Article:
Phil Deeker, lead cyclist with renowned charity event Tour de Force and all-round expert on sportives and endurance road riding, offers his five top training tips when preparing for your cycle challenge.
A big sportif or any cycling challenge is all about endurance… so the very first thing to do is to just get out there! To ride a very long ride or even a multi-stage ride (on the Tour de Force, you can expect to be riding 180-200km several days in a row) you will need to have ridden the distance ideally several times during your training. Even just once will help your confidence. To achieve this, you need to have made a good training plan. Two bits of advice are:
1. Decide how many miles you’re going to do each week, to progressively build up to your top distance, and incorporate it into your training plan.
2. Work out how you can fit long rides into your daily schedule. We all lead busy lives so fitting in long distance rides can be difficult. Early mornings or late evenings in the longer spring and summer months are good opportunities that don't eat into weekends. However you do it, you need to get these big rides into your training plan.
Once you start to put in the miles you'll soon figure out when you get tired, either from the sheer distance you're riding or the hard efforts on climbs. Indeed, you must find your limits so you can start to manage your fuel tank. Your aim is to be able to step up your power output for the last 20kms of your ride, rather than fade out. So push yourself to your limits and work back from there.
It is vital to acquire 'la souplesse' - the smooth, efficient and fast pedal stroke that will shape up your cardio-vascular system and save your knees on the climbs. Check out footage of Froome on the Ventoux to see a rider master ‘la souplesse’. Use a bike computer to measure your ‘cadence’ (number of pedal strokes per minute) and really discipline yourself to work on improving this in your riding. You can find masses of articles online around this subject.
It is when the road goes up that things get tough - especially when, as in the Alps or Pyrenees, this state of things might last for an hour or two! Fear not - you don't need a 15km climb in order to train for an alpine one. Neither do you need to replace a 10km climb at 5% with a 2km one at 10%. Most alpine climbs are a long, steady slog that will test technique more than strength.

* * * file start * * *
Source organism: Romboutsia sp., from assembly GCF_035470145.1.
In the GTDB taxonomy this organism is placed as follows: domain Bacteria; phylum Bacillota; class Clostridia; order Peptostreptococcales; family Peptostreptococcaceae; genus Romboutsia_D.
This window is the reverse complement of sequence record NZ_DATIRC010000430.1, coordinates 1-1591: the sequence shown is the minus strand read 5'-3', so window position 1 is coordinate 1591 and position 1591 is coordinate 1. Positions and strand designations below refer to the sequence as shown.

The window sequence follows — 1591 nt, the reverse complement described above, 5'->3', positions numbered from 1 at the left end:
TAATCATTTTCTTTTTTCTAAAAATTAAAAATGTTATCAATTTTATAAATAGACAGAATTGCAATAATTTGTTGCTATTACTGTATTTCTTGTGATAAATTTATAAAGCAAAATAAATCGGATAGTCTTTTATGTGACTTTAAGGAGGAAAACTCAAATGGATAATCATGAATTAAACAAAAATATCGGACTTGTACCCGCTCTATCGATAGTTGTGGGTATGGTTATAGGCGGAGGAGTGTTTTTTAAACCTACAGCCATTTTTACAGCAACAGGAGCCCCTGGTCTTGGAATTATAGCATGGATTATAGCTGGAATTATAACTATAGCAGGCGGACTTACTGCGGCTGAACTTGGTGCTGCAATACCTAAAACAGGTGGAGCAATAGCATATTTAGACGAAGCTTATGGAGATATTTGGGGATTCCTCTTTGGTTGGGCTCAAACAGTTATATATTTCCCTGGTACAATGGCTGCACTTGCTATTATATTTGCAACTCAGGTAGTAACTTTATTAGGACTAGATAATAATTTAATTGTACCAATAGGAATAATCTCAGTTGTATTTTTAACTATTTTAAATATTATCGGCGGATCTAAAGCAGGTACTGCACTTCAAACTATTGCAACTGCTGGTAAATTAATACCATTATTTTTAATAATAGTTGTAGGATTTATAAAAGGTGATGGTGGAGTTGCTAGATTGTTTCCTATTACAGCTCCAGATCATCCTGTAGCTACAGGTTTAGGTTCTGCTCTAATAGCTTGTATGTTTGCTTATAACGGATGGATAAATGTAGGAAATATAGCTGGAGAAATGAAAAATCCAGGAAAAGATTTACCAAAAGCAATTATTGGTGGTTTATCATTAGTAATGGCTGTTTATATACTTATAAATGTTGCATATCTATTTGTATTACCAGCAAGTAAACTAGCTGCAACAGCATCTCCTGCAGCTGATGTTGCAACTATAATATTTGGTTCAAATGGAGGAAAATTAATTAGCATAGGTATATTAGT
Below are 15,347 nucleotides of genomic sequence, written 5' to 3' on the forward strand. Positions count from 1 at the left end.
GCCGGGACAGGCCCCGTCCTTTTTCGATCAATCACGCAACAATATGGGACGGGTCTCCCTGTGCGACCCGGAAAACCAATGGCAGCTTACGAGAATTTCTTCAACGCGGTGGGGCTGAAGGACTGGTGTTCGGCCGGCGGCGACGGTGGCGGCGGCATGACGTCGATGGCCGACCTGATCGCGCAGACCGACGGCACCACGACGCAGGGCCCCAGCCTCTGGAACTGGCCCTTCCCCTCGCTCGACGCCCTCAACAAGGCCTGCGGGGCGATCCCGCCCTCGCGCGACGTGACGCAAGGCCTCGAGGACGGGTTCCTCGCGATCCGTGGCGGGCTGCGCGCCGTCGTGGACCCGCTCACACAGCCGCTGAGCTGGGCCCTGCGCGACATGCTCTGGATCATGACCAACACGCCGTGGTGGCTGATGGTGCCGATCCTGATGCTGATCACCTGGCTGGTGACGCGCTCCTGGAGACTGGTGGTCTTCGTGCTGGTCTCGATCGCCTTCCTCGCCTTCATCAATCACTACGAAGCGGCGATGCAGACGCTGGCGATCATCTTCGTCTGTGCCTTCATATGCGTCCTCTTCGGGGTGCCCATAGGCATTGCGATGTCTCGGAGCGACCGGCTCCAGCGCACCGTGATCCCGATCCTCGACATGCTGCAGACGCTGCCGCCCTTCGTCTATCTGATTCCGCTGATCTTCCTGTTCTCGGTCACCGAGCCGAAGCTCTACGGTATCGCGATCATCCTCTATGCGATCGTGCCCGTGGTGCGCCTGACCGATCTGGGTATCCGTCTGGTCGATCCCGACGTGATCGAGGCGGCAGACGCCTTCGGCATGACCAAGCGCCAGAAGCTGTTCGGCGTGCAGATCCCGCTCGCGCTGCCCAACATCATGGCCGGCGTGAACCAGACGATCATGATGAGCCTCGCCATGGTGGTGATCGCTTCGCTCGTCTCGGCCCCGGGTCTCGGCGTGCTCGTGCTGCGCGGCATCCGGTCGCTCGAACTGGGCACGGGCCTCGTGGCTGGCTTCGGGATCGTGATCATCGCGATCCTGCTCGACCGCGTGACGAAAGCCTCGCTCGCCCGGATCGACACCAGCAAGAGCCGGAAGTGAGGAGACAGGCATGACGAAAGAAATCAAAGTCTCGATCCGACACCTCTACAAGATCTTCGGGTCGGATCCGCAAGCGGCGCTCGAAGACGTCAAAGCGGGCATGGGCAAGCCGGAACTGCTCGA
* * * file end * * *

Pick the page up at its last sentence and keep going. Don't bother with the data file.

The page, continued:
Alternate standing and sitting as much as possible and aim for a steady pace and effort management. Once, and only once, you begin to feel less tired at the top of climbs, you can start to work your legs harder and push higher gears. This is to avoid "knee-monia" which is the most common cause of severe pain and sometimes abandon on a multi-stage ride, or even a tough one day sportive.
This is probably the most important tip of all - yes really! Here are two things to consider:
1. You won't 'find' maximum motivation - it has to come to you. You have to want to put in the hours and effort.
2. Enjoyment levels are the best monitor for over-training, which can happen quite easily. When you're tired, nothing seems such fun.
Work out ways to vary your training as much as possible to avoid boredom. Change the type of rides you do and their location if possible. Mentally project as much as you can - see yourself on the mythic climbs and roads you were so excited about riding. Never forget that you chose to do this and the moment of pure happiness will come out there on the roads. First though, you need to work long hours for that priceless reward!
Whatever challenge you’re preparing for in 2016, just remember that all you need for your training is 'miles of smiles'…
Since taking up cycling some 15 years ago, Phil Deeker has developed a strong passion for sportives and endurance road riding and become one of the most respected experts in European cycling tourism. In 2007 Phil rode 300 cols (the lowest point on a mountain ridge between two peaks) across France in 28 days, raising £10,000 for charity in the process.
Following his personal achievements, Phil now spends his time taking groups to ride the Cent Cols Challenge (riding 100 cols in ten days) and is lead cyclist for the Tour de Force - a charity cycling event where riders take on the Tour de France route, one week ahead of the pros. Participants, who raise money for the William Wates Memorial Trust, join the route for anything from 2 to 21 stages and Phil will be leading his 6th full Tour this summer between 25th June and 17th July (packages still available at www.tourdeforce.org.uk).